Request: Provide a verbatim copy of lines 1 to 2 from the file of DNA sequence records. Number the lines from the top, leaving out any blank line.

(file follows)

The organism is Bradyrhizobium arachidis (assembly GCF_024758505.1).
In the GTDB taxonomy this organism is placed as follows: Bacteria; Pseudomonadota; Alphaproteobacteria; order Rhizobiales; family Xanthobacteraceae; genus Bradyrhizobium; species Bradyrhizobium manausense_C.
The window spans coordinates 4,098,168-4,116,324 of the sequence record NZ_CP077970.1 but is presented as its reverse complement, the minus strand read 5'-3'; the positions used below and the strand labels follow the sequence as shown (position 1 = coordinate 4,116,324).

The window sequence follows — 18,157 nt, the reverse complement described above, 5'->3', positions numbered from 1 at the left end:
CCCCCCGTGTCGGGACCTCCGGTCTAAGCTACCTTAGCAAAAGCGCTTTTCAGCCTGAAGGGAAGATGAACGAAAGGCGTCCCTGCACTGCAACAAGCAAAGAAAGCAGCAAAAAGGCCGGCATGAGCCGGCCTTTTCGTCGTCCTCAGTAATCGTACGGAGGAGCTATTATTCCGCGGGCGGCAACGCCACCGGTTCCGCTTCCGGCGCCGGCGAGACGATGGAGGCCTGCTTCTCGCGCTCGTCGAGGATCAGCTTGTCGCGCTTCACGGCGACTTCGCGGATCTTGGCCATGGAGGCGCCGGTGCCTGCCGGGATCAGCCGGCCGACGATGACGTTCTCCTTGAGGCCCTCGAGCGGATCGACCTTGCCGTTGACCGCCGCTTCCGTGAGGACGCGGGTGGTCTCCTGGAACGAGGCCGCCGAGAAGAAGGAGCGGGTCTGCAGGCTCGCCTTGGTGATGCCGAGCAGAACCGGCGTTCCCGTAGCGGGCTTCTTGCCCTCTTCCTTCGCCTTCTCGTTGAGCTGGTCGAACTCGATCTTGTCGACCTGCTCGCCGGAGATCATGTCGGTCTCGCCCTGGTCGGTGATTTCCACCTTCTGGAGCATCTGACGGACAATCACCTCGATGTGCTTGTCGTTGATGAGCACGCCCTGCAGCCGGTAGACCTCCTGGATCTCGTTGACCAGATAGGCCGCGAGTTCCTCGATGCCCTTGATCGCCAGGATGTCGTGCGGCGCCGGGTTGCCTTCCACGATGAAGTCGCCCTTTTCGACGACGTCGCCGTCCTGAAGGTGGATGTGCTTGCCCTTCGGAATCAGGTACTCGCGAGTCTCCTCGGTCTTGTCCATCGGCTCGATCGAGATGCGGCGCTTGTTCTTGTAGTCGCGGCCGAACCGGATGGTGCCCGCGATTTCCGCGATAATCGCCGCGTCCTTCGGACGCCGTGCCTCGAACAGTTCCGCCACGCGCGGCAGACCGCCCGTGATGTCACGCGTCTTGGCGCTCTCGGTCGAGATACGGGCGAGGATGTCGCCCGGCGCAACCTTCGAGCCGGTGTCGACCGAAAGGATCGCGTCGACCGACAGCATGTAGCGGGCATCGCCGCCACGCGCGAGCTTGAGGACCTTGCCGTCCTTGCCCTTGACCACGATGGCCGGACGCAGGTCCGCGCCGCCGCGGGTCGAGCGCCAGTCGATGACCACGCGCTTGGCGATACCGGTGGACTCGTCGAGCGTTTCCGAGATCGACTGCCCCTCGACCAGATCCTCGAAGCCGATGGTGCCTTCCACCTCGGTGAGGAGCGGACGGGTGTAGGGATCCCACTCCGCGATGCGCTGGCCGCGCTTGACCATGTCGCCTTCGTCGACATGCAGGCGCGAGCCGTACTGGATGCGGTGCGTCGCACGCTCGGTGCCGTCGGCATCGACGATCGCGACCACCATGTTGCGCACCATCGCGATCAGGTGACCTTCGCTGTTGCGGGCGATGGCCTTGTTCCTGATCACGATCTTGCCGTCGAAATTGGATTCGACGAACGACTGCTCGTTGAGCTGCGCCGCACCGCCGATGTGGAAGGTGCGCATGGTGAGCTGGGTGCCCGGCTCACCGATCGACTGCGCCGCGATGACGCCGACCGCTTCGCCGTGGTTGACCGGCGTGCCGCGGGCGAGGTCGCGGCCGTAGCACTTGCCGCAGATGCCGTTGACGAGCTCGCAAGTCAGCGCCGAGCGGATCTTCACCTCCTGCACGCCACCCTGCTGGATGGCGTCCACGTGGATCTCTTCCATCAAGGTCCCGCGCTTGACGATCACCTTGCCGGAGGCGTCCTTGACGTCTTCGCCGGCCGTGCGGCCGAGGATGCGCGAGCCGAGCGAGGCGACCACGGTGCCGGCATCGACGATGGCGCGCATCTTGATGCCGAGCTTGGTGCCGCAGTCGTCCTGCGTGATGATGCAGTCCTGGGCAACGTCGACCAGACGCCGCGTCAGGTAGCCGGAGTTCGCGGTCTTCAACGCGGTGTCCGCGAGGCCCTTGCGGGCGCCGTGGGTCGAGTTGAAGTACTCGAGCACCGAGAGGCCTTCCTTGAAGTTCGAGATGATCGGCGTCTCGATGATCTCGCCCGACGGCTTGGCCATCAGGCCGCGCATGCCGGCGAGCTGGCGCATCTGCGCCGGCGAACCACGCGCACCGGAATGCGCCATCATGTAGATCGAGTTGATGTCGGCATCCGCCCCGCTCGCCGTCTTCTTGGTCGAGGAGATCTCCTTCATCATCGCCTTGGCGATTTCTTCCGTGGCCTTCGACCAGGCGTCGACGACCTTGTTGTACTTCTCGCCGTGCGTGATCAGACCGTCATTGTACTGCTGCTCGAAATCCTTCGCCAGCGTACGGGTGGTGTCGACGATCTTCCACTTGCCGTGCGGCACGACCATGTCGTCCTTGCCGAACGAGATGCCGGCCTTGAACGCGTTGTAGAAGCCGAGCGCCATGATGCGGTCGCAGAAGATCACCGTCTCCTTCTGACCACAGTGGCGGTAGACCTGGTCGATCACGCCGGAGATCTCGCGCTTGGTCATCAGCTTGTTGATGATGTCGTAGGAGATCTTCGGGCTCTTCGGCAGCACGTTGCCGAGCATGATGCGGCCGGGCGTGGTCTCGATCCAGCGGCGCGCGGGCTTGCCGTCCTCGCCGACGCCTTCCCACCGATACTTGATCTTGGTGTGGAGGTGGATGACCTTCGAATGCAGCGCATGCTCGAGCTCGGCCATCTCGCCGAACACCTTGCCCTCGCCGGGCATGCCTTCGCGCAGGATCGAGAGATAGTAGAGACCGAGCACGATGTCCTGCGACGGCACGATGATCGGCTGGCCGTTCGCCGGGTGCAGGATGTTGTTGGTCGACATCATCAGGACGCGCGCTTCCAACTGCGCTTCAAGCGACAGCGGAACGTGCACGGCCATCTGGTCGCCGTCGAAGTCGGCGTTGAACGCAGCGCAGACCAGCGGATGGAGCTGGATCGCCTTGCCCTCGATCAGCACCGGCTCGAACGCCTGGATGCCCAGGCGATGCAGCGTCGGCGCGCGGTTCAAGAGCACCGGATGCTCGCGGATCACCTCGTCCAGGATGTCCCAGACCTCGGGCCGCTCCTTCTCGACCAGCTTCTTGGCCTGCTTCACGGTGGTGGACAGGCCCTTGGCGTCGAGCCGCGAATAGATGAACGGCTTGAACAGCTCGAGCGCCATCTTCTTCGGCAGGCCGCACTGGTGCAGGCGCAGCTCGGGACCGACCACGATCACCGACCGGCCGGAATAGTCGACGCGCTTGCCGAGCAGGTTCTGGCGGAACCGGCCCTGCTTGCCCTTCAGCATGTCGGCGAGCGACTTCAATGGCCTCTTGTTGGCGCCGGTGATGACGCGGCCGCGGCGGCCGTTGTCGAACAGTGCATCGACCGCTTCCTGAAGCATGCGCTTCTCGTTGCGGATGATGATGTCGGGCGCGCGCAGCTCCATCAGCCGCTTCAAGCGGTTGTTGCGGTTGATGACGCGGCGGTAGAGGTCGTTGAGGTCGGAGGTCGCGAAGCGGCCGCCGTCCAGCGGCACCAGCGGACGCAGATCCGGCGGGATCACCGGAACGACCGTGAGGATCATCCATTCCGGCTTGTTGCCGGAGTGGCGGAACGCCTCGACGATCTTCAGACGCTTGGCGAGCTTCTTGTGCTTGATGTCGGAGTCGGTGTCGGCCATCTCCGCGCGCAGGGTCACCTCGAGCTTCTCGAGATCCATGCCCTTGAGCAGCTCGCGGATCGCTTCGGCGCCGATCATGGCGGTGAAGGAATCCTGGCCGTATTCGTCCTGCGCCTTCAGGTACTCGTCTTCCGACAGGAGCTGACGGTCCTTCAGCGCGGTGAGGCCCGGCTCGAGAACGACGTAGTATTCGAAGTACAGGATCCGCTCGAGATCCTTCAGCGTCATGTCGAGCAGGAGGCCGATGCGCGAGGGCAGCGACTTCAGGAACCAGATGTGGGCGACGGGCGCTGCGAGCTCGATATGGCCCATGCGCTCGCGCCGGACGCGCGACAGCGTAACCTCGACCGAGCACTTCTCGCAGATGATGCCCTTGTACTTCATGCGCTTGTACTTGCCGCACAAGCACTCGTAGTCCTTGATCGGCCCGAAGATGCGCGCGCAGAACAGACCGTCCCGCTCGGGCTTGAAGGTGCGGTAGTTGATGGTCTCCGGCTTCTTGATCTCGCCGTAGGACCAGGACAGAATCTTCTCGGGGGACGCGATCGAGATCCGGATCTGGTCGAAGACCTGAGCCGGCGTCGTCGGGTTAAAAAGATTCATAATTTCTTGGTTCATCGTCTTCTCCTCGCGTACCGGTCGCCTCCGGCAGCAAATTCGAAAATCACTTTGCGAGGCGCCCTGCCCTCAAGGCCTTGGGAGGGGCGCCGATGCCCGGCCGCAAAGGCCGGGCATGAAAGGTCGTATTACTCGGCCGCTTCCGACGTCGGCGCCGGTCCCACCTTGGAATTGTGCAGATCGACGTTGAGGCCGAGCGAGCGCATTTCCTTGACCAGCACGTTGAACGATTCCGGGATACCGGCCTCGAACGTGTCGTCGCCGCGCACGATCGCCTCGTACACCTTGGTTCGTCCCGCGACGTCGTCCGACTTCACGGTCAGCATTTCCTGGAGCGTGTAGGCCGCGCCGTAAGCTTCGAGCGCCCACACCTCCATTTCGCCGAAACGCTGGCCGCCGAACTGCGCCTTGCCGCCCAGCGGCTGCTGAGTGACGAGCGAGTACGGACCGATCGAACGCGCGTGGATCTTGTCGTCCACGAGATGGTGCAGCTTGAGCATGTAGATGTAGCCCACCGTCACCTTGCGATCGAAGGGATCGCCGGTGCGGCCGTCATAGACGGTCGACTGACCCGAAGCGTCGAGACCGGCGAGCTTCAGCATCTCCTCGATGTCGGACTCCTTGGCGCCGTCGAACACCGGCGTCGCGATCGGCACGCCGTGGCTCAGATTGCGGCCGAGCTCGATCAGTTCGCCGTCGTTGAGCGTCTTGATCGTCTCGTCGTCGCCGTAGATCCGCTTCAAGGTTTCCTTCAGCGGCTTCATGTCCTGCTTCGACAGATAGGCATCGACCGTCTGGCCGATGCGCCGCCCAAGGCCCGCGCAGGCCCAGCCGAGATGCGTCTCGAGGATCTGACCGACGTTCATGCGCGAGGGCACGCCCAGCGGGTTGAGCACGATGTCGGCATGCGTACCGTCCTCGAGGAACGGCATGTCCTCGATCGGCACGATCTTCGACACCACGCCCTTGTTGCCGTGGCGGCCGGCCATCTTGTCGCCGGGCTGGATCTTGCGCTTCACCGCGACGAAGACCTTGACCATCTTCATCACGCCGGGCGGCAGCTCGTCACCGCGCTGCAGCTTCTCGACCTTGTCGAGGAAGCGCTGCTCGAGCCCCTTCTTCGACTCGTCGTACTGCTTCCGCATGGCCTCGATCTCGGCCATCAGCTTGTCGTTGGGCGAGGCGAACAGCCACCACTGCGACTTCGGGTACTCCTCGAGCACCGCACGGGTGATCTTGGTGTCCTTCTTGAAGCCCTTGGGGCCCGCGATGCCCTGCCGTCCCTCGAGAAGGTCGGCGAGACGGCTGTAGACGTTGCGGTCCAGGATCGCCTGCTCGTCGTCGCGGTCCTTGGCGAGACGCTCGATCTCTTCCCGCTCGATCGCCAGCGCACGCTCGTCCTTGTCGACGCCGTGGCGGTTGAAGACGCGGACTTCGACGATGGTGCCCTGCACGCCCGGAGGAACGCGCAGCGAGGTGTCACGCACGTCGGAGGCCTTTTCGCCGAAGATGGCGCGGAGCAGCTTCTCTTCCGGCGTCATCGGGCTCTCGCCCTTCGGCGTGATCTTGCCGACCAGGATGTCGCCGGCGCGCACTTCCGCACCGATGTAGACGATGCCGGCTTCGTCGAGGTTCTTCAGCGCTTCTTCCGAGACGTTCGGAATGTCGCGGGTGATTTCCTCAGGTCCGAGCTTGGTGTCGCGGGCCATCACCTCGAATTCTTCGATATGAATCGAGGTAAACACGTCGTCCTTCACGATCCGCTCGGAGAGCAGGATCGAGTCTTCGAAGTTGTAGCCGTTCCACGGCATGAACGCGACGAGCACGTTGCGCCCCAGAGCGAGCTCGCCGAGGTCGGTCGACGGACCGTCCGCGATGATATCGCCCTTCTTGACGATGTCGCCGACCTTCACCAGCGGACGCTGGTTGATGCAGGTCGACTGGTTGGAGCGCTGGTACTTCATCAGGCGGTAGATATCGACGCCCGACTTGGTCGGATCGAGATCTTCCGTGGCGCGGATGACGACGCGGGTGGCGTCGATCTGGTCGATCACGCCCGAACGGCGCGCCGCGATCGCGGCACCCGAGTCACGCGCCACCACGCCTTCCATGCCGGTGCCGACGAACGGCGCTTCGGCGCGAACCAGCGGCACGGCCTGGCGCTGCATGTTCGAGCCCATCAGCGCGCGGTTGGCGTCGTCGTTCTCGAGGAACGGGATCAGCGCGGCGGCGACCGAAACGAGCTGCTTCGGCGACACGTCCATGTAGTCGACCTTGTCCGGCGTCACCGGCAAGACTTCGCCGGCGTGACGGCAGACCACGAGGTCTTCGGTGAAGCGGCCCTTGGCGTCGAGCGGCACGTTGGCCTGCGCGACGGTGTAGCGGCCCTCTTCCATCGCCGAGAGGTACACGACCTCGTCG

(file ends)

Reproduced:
The organism is Bradyrhizobium arachidis (assembly GCF_024758505.1).
In the GTDB taxonomy this organism is placed as follows: Bacteria; Pseudomonadota; Alphaproteobacteria; order Rhizobiales; family Xanthobacteraceae; genus Bradyrhizobium; species Bradyrhizobium manausense_C.